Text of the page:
The Art of Archiving an Uprising


  • Maj Bjørn Ørskov Aarhus University



Egyptian uprising, Mosireen, Archiving, Post-revolution, Visuality, Arab uprisings


As argued by scholars such as Lina Khatib, Ariella Azoulay and W. J. T. Mitchell, the production and circulation of images recorded by citizens played a crucial role during the 2011 Egyptian uprising. The use of images attracted global attention, mobilized action and actively performed the protests’ crucial aims to renegotiate the country’s body and image politics. The inherent act of protest in citizen photography and the “war of presence” spilled over into the act of archiving the protests as a form of resistance in itself. Consequently, a large number of online archive projects were launched during the 2011 uprising. What role does this large body of visual material and the online archives that store it play today, eight years after the outbreak of the uprising? With a focus on Egypt, this paper asks whether the dynamics of these archives “died” with the violent crackdown on public protest and the increased censorship imposed on citizens by the current military regime. Through an examination of archive “858: An Archive of Resistance” by Mosireen Collective, I propose ways in which digital archives containing images produced by civilians serve as sites on which the “war of presence” can continue to be fought within present-day Egypt.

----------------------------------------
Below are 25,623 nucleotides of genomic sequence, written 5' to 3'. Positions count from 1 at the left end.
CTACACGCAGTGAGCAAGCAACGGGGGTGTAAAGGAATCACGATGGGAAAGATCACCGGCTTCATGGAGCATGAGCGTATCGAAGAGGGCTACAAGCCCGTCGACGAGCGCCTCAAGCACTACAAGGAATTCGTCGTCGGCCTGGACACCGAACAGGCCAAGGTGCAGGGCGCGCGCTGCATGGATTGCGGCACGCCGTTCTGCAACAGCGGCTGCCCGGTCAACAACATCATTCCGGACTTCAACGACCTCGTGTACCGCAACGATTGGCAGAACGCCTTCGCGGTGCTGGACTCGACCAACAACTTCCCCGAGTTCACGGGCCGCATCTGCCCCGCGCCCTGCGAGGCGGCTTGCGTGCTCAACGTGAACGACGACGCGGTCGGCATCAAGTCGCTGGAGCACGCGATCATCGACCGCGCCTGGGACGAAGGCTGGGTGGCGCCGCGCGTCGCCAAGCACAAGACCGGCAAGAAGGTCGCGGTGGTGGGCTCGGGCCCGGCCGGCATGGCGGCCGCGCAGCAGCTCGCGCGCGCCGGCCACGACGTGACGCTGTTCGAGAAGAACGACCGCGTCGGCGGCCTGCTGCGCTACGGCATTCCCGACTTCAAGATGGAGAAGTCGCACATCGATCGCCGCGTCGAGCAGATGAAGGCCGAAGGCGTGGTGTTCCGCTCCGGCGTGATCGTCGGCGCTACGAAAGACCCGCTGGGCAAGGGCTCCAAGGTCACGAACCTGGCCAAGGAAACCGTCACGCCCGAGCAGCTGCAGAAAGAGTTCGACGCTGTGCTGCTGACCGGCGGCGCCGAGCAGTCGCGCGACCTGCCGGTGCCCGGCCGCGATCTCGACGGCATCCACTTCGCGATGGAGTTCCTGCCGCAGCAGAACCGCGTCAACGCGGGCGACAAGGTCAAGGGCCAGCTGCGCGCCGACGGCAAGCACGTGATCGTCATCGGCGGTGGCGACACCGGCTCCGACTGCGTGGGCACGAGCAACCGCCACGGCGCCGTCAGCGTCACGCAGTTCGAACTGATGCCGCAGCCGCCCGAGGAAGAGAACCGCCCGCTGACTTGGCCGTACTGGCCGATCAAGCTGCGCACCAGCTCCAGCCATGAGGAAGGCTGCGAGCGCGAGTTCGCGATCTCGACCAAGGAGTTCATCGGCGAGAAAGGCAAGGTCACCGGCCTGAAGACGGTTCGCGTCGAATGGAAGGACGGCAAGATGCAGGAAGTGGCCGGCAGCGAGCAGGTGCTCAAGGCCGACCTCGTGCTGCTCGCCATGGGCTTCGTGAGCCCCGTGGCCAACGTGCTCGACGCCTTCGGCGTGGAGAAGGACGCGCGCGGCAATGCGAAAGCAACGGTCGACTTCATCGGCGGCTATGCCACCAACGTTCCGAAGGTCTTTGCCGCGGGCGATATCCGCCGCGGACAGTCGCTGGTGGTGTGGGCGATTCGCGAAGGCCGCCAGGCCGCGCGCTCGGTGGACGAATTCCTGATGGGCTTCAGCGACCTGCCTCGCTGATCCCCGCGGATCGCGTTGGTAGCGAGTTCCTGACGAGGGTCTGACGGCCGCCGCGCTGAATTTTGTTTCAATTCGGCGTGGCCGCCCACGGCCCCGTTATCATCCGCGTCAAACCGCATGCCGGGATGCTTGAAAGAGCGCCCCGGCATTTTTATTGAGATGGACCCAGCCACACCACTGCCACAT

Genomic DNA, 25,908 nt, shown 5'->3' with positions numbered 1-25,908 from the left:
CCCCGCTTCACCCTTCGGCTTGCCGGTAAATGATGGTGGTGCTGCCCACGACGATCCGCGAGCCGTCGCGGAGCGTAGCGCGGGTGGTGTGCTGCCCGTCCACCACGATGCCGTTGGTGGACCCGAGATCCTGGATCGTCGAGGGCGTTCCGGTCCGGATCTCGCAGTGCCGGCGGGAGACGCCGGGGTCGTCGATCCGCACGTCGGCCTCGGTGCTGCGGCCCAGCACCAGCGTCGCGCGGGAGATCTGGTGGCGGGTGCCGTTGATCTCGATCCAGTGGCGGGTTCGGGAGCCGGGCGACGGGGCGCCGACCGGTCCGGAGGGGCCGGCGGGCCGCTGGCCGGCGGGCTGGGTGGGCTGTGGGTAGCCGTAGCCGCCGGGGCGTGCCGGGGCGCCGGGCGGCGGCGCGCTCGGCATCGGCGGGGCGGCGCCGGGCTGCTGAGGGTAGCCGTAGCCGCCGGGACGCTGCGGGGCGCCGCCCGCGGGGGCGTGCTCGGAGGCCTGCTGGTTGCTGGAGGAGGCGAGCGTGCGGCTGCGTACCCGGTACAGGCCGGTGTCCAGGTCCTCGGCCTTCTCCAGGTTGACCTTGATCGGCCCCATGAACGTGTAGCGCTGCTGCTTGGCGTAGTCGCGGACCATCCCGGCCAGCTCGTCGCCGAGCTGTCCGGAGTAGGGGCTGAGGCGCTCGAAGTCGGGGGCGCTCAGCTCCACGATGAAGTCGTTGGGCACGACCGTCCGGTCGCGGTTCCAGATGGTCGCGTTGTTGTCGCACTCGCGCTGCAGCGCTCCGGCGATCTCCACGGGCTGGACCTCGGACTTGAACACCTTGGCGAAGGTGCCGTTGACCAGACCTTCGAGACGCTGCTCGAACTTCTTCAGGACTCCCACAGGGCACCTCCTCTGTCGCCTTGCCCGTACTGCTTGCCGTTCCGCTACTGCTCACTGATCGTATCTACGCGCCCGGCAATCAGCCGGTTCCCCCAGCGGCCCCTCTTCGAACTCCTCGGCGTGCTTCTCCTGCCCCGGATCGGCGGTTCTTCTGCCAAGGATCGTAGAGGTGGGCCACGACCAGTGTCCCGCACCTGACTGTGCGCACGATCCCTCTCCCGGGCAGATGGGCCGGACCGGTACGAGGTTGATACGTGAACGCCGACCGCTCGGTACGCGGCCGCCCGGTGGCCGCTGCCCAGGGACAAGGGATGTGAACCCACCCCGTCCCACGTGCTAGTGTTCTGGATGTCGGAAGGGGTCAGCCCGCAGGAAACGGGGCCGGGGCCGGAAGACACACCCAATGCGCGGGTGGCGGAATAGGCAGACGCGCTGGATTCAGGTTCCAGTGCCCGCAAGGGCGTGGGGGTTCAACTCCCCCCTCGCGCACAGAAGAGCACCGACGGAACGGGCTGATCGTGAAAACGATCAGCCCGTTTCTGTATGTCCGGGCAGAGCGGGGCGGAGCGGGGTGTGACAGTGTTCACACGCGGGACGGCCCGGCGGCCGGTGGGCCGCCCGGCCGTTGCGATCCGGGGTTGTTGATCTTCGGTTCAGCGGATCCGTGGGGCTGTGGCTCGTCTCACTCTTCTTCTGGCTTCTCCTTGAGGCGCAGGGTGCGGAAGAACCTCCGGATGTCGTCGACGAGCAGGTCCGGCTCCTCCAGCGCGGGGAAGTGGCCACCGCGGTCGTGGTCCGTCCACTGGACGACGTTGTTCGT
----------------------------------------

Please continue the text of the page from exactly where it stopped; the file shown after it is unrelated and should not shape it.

Author Biography

Maj Bjørn Ørskov, Aarhus University

Maj Bjørn Ørskov holds a BA in Arabic from the American University in Beirut, a BA in Aesthetics and Culture from Aarhus University, and a MA in Visual Culture from Copenhagen University. She is currently a PhD-fellow at Aesthetics and Culture, Department of Communication and Culture, Aarhus University and works with contemporary, post-revolutionary art and cinema from Egypt.


How to Cite

Ørskov, M. (2020). The Art of Archiving an Uprising. Global Media Journal - German Edition, 10(1).